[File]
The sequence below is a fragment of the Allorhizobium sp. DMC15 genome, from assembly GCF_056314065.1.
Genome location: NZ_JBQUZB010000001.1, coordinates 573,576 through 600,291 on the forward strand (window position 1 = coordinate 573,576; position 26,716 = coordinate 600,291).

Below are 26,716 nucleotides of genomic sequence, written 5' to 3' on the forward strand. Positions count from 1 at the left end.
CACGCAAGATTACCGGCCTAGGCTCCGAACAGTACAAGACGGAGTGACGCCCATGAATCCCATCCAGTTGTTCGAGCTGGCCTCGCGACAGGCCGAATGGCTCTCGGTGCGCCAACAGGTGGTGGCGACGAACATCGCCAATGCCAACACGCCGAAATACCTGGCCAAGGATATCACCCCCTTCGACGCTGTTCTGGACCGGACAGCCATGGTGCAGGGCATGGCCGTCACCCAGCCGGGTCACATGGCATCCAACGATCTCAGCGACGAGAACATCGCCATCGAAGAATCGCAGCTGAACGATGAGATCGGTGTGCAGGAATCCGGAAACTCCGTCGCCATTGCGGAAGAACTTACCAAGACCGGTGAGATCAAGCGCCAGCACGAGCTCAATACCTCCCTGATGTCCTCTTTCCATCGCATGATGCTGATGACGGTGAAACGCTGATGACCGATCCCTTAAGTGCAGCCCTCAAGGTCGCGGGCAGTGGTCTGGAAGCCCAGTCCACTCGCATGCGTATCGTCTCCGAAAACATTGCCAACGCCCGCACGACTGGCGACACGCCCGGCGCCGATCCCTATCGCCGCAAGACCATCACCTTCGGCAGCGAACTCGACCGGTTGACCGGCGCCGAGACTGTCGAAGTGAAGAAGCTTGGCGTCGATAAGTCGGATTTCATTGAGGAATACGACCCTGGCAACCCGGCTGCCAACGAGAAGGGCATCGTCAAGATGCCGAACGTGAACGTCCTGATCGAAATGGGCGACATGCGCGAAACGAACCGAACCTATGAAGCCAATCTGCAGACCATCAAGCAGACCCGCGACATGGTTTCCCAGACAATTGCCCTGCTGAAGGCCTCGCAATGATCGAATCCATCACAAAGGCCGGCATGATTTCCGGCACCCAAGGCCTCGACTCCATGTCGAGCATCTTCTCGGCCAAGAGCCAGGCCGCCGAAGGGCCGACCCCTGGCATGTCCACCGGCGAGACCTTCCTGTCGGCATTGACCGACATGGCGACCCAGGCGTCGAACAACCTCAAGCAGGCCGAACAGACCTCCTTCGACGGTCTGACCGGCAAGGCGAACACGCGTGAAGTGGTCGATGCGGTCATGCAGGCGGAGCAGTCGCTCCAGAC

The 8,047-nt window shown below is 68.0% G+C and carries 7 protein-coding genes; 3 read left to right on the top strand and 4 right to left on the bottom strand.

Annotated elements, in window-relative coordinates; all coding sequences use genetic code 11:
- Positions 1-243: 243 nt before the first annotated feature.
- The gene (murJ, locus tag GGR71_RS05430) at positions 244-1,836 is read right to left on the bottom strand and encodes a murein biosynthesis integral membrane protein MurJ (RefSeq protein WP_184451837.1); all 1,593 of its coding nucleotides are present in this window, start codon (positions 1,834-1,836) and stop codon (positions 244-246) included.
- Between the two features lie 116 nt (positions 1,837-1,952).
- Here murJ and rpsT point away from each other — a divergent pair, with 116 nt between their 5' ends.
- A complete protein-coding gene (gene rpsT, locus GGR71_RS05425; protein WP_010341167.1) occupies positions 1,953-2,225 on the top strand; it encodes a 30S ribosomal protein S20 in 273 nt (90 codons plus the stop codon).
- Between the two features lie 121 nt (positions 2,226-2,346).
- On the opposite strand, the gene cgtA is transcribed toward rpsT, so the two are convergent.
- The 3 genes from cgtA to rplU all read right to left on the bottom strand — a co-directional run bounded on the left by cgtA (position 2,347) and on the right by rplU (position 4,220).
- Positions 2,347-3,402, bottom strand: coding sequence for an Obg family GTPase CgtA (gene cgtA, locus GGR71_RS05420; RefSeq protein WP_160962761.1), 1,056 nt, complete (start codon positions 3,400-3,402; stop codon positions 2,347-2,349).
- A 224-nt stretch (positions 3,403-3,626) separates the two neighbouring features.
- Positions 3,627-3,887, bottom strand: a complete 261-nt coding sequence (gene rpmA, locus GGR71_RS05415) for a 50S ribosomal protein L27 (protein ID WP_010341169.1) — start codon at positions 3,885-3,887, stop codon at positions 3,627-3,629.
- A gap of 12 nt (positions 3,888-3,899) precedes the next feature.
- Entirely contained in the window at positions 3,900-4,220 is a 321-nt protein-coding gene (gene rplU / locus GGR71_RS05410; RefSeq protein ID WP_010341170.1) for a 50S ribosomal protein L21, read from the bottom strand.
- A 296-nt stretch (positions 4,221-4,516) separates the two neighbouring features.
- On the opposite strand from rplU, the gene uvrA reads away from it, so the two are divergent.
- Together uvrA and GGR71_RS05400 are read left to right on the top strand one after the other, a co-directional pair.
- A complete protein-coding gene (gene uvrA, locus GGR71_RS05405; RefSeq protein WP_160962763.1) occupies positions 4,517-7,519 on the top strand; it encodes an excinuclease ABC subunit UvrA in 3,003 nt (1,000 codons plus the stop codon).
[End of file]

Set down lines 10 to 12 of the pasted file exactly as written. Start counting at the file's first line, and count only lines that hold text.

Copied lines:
- Here murJ and rpsT point away from each other — a divergent pair, with 116 nt between their 5' ends.
- A complete protein-coding gene (gene rpsT, locus GGR71_RS05425; protein WP_010341167.1) occupies positions 1,953-2,225 on the top strand; it encodes a 30S ribosomal protein S20 in 273 nt (90 codons plus the stop codon).
- Between the two features lie 121 nt (positions 2,226-2,346).